The communists have yet implement a system so transparent and persuasive, so we are still unquestionably ahead in this regard.

  • avatar
    M. Report

    @ Bertel Schmitt @ WSN : Kent State was 1970

    Yes, and Waco was 1993.
    As mentioned below, the Kent State shootings are
    at least understandable, if not forgivable;
    As a (quickly squelched) commentator on Waco said:
    “This is about Sovereignty” , and he was right;
    Defy the State, kill its minions, and suffer
    extermination to the last man, woman, and child.

    @ 50merc:
    Green troops, fear, disorder; Tragedy, not policy.

    The College students and the National Guard troops
    were the upper and lower halves of the same local
    group of youths. March the Lower down the
    street while the Upper throws things, and the
    Upper females hurl _really_ hurtful taunts and
    offers, and see what you get; Not tragedy, but
    shameful incompetence on the part of the adults
    who were supposed to be in control.

    Anyone care to predict how our current Lords and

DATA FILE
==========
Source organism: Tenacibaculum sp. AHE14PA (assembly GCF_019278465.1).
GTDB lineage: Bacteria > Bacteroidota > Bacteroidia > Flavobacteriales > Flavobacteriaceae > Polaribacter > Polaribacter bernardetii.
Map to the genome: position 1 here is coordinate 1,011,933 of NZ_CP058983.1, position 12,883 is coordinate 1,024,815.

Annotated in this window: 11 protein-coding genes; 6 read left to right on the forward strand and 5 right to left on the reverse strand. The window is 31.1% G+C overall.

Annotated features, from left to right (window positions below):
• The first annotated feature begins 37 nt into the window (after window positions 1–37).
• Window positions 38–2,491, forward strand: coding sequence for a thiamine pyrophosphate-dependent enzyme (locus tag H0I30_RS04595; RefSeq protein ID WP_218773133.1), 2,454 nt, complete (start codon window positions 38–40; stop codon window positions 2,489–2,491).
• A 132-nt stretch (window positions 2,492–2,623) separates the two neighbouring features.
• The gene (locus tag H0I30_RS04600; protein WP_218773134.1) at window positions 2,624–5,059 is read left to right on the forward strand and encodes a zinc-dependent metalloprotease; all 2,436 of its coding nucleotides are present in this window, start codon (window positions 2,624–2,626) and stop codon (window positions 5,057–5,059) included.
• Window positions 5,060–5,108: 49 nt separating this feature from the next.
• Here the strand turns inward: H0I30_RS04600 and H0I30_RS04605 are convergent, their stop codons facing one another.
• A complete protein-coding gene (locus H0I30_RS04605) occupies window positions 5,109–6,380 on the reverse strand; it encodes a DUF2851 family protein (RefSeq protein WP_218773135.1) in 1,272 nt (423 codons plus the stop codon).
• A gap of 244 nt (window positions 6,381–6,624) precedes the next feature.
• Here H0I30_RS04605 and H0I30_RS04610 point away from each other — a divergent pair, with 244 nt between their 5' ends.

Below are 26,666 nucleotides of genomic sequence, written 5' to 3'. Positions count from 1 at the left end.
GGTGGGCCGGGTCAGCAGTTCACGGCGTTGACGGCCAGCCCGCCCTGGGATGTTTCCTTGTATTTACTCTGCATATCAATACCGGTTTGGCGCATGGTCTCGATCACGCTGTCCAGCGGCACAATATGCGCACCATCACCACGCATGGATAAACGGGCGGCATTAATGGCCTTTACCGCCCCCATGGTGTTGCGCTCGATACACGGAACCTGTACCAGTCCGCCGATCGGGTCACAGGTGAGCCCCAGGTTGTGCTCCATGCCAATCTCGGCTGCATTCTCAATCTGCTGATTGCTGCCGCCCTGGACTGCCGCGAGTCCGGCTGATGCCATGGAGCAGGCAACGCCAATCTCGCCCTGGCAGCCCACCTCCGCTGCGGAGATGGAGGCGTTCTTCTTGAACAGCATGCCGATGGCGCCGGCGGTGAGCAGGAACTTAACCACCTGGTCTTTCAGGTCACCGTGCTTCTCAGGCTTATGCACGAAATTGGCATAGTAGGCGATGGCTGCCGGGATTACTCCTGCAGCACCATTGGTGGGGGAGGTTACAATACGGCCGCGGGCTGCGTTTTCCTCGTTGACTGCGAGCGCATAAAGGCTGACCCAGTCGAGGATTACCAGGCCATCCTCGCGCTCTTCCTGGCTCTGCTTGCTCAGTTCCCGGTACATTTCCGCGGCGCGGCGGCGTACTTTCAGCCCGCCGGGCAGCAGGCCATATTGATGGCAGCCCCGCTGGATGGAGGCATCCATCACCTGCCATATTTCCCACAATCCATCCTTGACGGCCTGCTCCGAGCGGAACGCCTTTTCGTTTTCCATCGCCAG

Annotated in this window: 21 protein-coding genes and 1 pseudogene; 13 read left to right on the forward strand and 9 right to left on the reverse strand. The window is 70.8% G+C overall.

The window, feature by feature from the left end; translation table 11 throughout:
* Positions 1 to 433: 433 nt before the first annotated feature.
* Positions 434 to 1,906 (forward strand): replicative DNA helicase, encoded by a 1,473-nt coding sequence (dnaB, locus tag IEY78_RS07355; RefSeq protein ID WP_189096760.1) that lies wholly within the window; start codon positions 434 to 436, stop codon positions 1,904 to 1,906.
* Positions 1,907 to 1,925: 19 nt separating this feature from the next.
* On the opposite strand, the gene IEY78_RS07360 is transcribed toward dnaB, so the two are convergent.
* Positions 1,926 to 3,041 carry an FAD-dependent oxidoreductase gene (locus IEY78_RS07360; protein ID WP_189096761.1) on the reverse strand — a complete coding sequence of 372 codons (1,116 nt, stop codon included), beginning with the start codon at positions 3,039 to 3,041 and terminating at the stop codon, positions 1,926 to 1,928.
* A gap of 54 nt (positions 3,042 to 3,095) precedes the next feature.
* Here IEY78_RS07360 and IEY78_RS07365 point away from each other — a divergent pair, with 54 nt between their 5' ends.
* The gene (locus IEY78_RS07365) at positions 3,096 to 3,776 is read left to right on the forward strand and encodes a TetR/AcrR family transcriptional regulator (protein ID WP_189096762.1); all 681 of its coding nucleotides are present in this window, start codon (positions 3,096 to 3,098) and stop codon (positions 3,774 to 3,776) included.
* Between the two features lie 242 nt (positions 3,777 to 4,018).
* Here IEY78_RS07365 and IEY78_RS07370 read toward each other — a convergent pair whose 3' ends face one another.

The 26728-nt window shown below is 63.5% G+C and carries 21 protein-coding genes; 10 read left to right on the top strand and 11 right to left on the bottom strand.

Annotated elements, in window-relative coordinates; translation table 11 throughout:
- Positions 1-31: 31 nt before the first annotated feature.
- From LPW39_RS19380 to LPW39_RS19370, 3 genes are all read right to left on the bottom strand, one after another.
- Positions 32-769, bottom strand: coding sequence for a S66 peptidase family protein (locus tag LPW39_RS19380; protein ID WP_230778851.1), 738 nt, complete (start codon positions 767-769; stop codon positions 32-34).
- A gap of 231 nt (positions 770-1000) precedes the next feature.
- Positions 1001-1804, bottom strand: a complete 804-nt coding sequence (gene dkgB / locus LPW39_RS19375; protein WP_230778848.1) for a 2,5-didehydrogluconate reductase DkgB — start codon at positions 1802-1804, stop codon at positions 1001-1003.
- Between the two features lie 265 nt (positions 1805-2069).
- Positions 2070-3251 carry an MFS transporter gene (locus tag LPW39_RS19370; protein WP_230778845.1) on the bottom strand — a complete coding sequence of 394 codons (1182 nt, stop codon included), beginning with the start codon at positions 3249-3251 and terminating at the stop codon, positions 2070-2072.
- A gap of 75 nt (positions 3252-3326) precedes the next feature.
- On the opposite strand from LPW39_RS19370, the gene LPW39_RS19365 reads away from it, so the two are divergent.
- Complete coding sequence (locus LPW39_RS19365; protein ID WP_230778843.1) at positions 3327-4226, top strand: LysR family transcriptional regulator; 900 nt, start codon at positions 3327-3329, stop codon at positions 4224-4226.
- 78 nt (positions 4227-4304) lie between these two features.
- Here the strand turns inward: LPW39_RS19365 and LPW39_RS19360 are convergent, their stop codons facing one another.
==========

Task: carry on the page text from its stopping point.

Masters (Yes, that is how they see themselves)
    will react in an analogous situation ?

  • avatar

    When the Chinese govt allows a site like TTAC to operate without trying to censor it or imprison its writers/commenters, then come and talk to me about the existence of the ‘rule of law’ in China.

    Niu shi, as they say here. I have been living in Beijing for four years. I write daily for TTAC, and once a week for Gasgoo, in China. I am not typing this from a cell. I invite you to come, talk to me, about the rule of law if you desire, and have a look for yourself.

    From the immigration procedures, which are ten times more pleasant and faster than what expects a tourist in the USA, through your departure, you will have the time of your life.

  • avatar

    Everyone want to bash the Chinese, just as they did the Japanese in the 1980′s.